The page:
RUTH L. BERKELMAN, M.D.; ROBERT J. FINTON, M.S.P.H.; WILLIAM R. ELSEA, M.D., M.P.H.
This content is PDF only. Please click on the PDF icon to access.
To the editor: Although penicillin is one of the commoner causes of anaphylactic reactions, fatal reactions to oral penicillin are rare, with only a few reports in the medical literature (1, 2). In 1983, health authorities were notified that within the same week two persons in the same community had died secondary to anaphylaxis after receiving oral penicillin. Both persons had been on antihypertensive therapy with nonselective beta-adrenergic antagonists.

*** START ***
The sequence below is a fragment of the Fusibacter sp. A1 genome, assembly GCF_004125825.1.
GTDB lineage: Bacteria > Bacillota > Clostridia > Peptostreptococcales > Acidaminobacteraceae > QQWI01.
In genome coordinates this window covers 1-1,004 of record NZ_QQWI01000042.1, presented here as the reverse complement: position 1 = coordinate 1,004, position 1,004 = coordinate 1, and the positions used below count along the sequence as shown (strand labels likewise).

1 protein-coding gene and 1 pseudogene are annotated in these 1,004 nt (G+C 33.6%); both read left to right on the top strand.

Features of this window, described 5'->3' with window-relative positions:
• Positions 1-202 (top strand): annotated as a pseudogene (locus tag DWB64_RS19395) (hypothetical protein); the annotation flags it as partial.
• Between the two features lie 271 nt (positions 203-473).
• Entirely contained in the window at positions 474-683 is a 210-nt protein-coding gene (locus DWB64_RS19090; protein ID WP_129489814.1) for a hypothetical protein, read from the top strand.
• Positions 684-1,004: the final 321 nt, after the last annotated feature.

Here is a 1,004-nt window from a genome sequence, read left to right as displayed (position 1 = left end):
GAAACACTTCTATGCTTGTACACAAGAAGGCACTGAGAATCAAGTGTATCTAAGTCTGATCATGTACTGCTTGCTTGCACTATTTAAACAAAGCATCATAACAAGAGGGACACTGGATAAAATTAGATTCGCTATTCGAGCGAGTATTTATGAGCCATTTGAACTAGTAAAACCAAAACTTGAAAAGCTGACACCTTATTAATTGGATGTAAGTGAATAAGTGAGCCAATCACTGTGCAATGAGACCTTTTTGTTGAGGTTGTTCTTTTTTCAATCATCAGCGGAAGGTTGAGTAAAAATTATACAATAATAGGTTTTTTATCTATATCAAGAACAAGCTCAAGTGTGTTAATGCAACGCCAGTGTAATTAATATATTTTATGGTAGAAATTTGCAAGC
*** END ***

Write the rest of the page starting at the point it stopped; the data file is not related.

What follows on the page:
A 48-year-old man taking nadolol for hypertension was prescribed penicillin V for treatment of periodontal inflammation after gum surgery. He took half of the prescribed pills without incident and then discontinued
BERKELMAN RL, FINTON RJ, ELSEA WR. Beta-Adrenergic Antagonists and Fatal Anaphylactic Reactions to Oral Penicillin. Ann Intern Med. 1986;104:134. doi: 10.7326/0003-4819-104-1-134_1
Download citation file:
Published: Ann Intern Med. 1986;104(1):134.
Copyright © 2019 American College of Physicians. All Rights Reserved.
Print ISSN: 0003-4819 | Online ISSN: 1539-3704
Conditions of Use